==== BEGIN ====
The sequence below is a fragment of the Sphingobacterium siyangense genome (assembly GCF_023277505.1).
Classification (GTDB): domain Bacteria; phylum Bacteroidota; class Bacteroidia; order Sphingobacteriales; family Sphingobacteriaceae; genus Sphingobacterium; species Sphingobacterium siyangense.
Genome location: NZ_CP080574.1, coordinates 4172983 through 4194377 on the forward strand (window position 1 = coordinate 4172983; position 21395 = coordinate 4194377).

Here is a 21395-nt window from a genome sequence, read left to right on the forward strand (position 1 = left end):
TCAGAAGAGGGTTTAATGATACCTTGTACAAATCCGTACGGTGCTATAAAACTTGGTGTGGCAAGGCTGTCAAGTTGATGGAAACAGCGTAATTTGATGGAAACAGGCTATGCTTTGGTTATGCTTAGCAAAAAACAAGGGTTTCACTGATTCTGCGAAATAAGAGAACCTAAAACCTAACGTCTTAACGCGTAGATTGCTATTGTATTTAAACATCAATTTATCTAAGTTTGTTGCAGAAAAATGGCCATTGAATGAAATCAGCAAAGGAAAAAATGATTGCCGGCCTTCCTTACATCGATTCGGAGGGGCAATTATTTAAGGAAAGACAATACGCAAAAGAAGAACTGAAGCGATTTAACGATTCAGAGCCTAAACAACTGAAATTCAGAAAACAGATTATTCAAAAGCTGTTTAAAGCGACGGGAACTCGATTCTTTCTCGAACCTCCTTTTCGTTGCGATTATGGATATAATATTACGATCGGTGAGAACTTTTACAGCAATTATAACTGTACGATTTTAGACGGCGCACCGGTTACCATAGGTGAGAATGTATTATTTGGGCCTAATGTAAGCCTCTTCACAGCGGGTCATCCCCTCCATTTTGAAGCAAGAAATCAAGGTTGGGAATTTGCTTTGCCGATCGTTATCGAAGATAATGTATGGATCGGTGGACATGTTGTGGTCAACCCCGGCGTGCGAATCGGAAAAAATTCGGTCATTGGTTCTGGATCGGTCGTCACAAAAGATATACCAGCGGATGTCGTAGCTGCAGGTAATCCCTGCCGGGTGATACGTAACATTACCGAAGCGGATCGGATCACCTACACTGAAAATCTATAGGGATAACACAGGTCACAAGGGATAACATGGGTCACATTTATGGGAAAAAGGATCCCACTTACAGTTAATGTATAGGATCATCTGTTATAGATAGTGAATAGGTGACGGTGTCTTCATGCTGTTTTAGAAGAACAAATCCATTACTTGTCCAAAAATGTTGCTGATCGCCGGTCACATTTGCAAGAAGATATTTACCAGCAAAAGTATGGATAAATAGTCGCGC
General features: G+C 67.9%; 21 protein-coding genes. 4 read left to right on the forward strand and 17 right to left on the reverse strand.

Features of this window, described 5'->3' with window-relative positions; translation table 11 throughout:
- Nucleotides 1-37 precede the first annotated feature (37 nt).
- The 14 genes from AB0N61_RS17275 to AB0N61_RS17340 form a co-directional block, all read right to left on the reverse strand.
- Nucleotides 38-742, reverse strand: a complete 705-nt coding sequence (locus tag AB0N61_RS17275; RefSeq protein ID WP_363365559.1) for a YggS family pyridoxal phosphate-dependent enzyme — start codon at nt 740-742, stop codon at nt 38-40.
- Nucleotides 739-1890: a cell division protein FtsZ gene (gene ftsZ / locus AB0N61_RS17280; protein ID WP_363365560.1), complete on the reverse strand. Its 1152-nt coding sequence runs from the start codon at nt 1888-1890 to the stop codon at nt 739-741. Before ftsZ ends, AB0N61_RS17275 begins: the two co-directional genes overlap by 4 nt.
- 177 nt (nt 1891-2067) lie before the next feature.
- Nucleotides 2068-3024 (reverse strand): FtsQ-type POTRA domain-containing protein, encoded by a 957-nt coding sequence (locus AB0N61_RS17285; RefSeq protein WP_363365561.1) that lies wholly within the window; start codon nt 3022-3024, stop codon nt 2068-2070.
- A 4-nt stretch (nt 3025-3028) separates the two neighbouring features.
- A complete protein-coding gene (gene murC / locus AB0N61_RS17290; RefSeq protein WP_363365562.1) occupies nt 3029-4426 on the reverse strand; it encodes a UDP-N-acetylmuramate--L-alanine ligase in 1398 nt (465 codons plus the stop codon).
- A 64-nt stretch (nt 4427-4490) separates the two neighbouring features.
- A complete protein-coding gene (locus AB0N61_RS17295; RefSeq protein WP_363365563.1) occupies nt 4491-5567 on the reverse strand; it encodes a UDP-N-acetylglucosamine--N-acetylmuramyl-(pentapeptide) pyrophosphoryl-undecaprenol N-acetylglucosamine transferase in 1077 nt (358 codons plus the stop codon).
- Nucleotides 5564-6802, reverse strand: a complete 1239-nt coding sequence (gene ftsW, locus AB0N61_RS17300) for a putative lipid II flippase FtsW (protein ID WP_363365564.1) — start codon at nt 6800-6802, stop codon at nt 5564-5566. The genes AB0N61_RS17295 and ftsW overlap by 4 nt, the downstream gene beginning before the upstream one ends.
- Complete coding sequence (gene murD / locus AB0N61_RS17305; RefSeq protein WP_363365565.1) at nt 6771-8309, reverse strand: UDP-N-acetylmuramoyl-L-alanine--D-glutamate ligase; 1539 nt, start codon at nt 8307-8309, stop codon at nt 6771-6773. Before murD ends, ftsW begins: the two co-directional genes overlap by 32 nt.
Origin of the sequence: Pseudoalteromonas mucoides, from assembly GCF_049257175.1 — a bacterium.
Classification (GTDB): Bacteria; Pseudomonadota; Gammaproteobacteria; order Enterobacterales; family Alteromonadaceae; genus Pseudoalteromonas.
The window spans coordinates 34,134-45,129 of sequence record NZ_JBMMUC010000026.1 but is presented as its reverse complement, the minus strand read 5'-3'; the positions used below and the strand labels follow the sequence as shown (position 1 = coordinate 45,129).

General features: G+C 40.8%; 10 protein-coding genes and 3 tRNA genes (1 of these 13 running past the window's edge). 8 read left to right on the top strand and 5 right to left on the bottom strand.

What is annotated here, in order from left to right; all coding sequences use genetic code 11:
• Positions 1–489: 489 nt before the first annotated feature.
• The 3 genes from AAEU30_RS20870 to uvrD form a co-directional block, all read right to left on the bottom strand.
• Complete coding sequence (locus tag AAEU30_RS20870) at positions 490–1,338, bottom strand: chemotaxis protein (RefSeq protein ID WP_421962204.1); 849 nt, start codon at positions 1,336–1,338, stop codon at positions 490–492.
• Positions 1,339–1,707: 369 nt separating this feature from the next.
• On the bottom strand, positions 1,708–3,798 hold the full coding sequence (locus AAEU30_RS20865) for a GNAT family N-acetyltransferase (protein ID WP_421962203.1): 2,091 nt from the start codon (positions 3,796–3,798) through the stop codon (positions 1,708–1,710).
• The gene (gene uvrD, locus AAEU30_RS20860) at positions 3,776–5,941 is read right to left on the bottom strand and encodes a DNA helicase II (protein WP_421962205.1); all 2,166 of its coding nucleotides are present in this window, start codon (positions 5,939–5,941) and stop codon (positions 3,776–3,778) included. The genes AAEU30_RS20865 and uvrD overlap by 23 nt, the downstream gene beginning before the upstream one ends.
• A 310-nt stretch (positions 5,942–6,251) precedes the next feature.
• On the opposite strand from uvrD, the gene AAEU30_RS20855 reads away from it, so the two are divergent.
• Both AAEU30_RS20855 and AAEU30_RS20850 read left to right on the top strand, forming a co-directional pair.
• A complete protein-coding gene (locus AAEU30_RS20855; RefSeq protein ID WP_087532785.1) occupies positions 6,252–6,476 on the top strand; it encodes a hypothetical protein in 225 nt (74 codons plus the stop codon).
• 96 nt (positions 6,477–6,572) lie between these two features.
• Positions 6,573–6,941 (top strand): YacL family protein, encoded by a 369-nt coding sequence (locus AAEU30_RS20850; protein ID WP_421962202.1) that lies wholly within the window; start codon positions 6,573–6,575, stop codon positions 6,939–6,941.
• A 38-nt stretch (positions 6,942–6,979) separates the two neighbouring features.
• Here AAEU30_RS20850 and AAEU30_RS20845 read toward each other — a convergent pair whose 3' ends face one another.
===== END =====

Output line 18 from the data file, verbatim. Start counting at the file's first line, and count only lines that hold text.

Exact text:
- Nucleotides 5564-6802, reverse strand: a complete 1239-nt coding sequence (gene ftsW, locus AB0N61_RS17300) for a putative lipid II flippase FtsW (protein ID WP_363365564.1) — start codon at nt 6800-6802, stop codon at nt 5564-5566. The genes AB0N61_RS17295 and ftsW overlap by 4 nt, the downstream gene beginning before the upstream one ends.